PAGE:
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When Strangers Invade My Privacy Because of My Disability

“Always ask permission before touching.” This instruction, included in a training manual for prospective coaches of sports for people with disabilities, which I am currently working through, really stood out to me. As soon as I read it, I felt an uncomfortable knot in my stomach. Not because of the direct nature of the instruction; of course you should have someone’s permission before touching them, but because it reminded me of all the times strangers have taken the liberty of touching me or invading my personal space without permission.

Such invasion can take many forms and is seemingly an annoyingly common experience for people with disabilities. It certainly involves unsolicited physical contact, but can also be unwanted interference with or use of our mobility aids or other essential equipment, a person standing so close we feel unsteady on our feet or unable to move away or adjust our position comfortably, or the seemingly endless stream of unwanted comments or personal questions from strangers or those we barely know.

To be clear, I am not saying that the people who perform such invasions necessarily have malicious intentions. However, when reflecting on just how often I have been subject to invasions of my space and privacy, as well as on how differently people without disabilities are treated, I have come to the conclusion that some people in the general community feel entitled to treat people with disabilities in this way.

Just the other day, I was out having a meal with my family, and an acquaintance of ours just happened to be at the same restaurant. We got to talking, and everything was fine until the person went to leave. After saying their farewells, I was patted on the head without my permission. Perhaps recounting this experience here is an over-reaction; the touch wasn’t harmful, but I couldn’t help but notice that my other, able-bodied family members weren’t treated in the same way.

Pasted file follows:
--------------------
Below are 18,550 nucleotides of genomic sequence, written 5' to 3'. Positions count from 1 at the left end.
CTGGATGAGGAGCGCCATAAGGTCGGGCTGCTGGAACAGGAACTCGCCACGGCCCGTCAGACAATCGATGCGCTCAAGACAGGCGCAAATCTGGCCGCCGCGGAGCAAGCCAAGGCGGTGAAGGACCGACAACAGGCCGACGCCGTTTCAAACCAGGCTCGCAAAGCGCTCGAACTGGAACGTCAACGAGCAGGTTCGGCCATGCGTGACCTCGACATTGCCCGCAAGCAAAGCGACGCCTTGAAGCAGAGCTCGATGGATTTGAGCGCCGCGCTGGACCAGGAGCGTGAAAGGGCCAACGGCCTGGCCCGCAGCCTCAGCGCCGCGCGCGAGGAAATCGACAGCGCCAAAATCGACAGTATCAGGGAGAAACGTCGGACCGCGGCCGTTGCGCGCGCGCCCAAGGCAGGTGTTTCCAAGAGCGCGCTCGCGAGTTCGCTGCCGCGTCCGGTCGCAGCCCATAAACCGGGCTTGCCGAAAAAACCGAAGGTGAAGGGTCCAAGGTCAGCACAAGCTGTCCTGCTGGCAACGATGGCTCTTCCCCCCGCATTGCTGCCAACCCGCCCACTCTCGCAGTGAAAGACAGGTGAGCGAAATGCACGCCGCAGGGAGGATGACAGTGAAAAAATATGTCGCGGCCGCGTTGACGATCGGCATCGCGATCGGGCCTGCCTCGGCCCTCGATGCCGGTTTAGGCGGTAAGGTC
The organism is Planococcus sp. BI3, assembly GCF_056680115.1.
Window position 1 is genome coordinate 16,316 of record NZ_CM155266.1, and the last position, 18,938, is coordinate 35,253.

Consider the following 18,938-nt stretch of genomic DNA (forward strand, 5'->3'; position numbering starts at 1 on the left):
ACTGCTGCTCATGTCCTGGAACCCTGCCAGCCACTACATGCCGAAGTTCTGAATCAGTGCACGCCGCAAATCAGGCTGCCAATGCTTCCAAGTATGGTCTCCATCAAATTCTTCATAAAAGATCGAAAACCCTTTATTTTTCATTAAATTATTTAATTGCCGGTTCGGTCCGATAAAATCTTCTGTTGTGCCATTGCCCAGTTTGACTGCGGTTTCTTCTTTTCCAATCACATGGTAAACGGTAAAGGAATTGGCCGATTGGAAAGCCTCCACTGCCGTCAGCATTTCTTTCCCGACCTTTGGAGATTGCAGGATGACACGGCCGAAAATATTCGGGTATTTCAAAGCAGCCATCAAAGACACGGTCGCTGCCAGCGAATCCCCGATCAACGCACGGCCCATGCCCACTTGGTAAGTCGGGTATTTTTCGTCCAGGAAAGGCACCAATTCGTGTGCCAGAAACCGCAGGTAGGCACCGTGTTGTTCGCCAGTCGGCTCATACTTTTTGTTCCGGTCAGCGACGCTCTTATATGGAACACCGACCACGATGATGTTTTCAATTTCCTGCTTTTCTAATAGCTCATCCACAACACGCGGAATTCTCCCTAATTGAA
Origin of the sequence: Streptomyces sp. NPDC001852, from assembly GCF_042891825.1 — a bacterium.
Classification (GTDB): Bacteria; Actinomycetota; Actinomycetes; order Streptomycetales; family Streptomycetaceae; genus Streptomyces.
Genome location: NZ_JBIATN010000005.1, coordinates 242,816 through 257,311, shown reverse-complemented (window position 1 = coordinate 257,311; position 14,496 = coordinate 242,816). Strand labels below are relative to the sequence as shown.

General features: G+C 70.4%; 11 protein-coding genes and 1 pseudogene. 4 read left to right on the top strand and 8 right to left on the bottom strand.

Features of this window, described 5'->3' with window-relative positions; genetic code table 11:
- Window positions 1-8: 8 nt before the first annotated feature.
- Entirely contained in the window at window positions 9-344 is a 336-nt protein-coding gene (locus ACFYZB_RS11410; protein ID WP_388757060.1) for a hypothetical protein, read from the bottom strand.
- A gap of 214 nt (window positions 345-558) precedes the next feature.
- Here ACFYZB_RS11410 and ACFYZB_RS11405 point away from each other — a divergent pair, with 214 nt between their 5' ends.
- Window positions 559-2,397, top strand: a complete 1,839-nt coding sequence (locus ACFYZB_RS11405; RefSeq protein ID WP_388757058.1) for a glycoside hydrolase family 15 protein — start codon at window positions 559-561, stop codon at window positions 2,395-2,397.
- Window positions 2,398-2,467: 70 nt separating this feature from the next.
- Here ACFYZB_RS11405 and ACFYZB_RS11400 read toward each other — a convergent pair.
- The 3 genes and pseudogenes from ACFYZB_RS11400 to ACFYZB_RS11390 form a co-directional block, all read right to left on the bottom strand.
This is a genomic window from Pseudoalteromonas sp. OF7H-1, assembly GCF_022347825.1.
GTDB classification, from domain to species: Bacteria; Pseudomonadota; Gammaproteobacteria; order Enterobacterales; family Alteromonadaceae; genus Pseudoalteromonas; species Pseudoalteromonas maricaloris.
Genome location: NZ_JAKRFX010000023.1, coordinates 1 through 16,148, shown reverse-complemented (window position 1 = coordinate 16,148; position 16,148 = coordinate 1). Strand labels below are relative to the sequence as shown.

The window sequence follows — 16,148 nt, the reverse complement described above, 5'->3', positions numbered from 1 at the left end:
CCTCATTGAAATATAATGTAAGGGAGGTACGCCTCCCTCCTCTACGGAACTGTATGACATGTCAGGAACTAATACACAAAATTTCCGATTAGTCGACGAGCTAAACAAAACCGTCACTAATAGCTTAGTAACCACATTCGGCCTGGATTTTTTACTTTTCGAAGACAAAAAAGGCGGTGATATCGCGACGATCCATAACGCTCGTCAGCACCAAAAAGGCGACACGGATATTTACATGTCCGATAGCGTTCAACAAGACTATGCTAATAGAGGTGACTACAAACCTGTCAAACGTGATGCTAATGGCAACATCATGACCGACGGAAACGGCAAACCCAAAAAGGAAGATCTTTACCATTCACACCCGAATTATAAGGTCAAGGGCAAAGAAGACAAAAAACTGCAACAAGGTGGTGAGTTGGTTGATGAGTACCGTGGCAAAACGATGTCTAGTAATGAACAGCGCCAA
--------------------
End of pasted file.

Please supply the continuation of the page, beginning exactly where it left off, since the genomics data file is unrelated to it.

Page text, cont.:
I am an adult, not a little girl. It is not the first time this has happened to me, and I have never been comfortable with it. If you are not very familiar to me, please don’t touch me without my permission! If you wouldn’t do it to someone who is able-bodied, don’t do it to someone with a disability.

Uninvited questions or comments, usually related to the disability, are another “invasion” people with disabilities often have to confront on a daily basis while going about even the most basic of tasks. This is not to say people with disabilities shouldn’t take appropriate opportunities to educate a well-meaning person who doesn’t know about life with a disability. There are some trail-blazing advocates out there, which is fantastic. Advocacy is always a positive!

However, people with disabilities shouldn’t feel obliged or pressured to answer questions or engage with unsolicited comments all the time. It is not our innate job to be educators for people who want personal details about our lives or don’t understand disability. Advocacy should be a choice with which we are comfortable, not forced on us by a stranger’s thirst for details.

And so I say to those who want to ask questions or aren’t sure how to interact with people with disabilities: please don’t single out a person with a disability. When you want to interact, ask yourself: “would an able-bodied person be comfortable with what I am about to do, say or ask?” If the answer is no, please don’t proceed! Don’t make disability the first topic of conversation when you meet or see someone.

If the time, place and approach is appropriate and your behavior is not invasive or overbearing, many people with disabilities, myself included, will be happy to speak with you and answer your questions. If we chose not to engage with your questioning though, please respect this as our right, and please don’t be rude or make assumptions. We are only trying to go about and enjoy our lives, just like you!

Getty image by Katarzyna Bialasiewicz.